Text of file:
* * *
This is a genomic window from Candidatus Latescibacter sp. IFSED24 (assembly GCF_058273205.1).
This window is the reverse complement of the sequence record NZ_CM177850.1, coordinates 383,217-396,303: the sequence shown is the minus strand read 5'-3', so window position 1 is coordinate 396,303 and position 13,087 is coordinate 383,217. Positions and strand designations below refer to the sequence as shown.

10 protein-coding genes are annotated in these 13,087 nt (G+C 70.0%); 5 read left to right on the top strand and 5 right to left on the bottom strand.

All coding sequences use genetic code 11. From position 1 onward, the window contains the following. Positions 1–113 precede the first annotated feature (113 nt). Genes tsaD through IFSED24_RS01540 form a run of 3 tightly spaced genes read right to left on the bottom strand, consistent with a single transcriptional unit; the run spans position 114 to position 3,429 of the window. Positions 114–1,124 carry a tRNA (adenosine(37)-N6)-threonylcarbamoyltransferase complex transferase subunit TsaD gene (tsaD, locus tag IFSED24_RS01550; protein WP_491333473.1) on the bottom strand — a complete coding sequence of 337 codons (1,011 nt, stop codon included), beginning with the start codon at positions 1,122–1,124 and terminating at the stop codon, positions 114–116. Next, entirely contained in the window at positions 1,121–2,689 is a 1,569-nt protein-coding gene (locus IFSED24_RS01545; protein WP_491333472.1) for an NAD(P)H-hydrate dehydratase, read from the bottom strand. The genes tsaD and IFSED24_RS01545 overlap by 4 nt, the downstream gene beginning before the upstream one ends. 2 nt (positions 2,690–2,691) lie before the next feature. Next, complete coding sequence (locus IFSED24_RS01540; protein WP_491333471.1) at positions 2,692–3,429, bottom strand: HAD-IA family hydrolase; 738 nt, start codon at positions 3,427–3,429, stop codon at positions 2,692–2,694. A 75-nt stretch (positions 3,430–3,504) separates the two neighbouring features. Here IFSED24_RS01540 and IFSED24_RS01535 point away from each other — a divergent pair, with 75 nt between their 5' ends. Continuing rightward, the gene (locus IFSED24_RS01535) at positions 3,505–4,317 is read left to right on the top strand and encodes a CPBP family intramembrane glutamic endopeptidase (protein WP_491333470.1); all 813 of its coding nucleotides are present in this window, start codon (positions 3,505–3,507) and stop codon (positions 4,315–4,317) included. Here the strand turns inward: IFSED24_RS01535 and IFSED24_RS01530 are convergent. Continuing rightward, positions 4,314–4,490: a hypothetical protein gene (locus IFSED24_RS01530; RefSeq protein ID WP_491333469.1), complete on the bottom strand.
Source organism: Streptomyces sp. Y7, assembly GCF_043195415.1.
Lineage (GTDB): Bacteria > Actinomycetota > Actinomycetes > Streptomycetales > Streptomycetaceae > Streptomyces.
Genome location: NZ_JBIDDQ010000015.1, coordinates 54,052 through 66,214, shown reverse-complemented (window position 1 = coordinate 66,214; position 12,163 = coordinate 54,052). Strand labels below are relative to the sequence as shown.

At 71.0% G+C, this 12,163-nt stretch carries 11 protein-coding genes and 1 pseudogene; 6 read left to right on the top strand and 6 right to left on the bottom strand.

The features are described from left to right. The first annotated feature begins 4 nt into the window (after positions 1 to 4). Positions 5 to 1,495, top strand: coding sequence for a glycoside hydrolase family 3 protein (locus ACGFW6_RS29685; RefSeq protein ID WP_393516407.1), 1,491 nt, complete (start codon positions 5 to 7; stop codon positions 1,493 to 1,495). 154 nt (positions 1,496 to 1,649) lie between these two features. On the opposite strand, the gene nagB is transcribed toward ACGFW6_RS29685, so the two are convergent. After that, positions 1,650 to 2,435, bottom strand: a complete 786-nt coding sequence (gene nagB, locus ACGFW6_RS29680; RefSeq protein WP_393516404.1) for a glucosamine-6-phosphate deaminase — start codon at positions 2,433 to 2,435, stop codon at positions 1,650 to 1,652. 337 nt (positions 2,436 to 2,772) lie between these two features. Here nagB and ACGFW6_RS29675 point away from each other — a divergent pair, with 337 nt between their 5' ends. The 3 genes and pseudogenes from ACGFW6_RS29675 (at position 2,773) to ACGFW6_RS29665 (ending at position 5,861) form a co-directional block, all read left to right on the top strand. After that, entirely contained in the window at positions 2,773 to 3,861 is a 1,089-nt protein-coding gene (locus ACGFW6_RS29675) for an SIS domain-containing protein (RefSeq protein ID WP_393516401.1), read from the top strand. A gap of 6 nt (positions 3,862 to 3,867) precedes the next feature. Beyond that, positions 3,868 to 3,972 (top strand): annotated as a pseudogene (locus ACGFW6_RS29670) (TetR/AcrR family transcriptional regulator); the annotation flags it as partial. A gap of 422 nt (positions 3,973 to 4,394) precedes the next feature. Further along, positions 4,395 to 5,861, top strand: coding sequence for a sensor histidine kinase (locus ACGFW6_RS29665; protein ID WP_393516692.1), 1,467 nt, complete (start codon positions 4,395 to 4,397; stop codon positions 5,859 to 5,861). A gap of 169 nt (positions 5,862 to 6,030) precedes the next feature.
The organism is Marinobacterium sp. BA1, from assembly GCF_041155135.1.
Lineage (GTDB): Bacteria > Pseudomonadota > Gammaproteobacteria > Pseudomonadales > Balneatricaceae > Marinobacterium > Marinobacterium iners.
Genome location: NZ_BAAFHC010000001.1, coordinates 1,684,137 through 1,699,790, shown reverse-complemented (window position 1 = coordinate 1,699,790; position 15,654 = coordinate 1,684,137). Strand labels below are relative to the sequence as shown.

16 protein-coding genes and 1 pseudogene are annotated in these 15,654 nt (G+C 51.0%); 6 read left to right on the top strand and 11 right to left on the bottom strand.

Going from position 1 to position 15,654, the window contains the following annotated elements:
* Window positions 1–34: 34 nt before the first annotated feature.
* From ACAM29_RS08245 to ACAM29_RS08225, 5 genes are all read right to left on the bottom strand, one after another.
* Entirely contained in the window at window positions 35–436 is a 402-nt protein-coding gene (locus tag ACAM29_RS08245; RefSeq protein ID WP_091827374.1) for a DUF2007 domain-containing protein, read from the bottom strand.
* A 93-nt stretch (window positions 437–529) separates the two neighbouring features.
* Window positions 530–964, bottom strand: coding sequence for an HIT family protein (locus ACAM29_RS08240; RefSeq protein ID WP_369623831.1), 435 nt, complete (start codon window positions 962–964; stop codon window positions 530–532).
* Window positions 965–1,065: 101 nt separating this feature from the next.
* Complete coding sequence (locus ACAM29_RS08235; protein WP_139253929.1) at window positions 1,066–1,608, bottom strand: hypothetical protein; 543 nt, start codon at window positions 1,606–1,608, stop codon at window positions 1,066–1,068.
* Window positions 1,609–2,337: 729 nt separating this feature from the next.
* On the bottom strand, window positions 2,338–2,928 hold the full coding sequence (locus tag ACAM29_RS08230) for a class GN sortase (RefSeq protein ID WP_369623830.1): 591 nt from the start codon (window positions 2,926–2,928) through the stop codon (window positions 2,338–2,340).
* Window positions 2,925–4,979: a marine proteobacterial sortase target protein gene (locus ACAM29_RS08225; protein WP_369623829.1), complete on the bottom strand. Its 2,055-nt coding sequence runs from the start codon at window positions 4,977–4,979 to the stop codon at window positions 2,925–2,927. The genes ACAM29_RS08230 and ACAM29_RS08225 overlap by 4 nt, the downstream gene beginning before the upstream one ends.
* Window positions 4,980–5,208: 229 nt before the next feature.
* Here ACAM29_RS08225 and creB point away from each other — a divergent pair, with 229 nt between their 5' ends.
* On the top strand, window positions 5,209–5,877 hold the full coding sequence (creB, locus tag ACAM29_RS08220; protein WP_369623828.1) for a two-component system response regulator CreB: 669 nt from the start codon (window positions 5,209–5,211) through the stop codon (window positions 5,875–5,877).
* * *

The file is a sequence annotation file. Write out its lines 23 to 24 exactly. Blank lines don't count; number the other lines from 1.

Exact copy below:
* On the bottom strand, window positions 2,338–2,928 hold the full coding sequence (locus tag ACAM29_RS08230) for a class GN sortase (RefSeq protein ID WP_369623830.1): 591 nt from the start codon (window positions 2,926–2,928) through the stop codon (window positions 2,338–2,340).
* Window positions 2,925–4,979: a marine proteobacterial sortase target protein gene (locus ACAM29_RS08225; protein WP_369623829.1), complete on the bottom strand. Its 2,055-nt coding sequence runs from the start codon at window positions 4,977–4,979 to the stop codon at window positions 2,925–2,927. The genes ACAM29_RS08230 and ACAM29_RS08225 overlap by 4 nt, the downstream gene beginning before the upstream one ends.